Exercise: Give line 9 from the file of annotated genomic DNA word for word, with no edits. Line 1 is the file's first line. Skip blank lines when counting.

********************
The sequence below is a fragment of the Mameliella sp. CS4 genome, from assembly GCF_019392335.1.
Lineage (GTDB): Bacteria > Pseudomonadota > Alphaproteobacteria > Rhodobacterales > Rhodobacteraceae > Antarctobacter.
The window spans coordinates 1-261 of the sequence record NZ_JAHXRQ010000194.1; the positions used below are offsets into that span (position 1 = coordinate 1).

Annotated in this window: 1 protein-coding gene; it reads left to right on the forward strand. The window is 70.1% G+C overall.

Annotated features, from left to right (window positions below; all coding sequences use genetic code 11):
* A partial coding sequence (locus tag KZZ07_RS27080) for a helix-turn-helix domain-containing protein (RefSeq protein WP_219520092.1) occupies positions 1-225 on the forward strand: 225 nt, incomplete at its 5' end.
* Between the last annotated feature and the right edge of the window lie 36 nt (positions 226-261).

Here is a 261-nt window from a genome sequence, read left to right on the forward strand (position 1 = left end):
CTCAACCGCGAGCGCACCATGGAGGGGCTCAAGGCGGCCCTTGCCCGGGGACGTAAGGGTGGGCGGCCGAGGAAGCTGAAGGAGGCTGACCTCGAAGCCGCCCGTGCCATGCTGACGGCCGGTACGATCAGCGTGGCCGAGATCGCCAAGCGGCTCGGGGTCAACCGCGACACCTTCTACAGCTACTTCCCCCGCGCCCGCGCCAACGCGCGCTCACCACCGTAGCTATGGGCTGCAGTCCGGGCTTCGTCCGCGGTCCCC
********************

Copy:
CTCAACCGCGAGCGCACCATGGAGGGGCTCAAGGCGGCCCTTGCCCGGGGACGTAAGGGTGGGCGGCCGAGGAAGCTGAAGGAGGCTGACCTCGAAGCCGCCCGTGCCATGCTGACGGCCGGTACGATCAGCGTGGCCGAGATCGCCAAGCGGCTCGGGGTCAACCGCGACACCTTCTACAGCTACTTCCCCCGCGCCCGCGCCAACGCGCGCTCACCACCGTAGCTATGGGCTGCAGTCCGGGCTTCGTCCGCGGTCCCC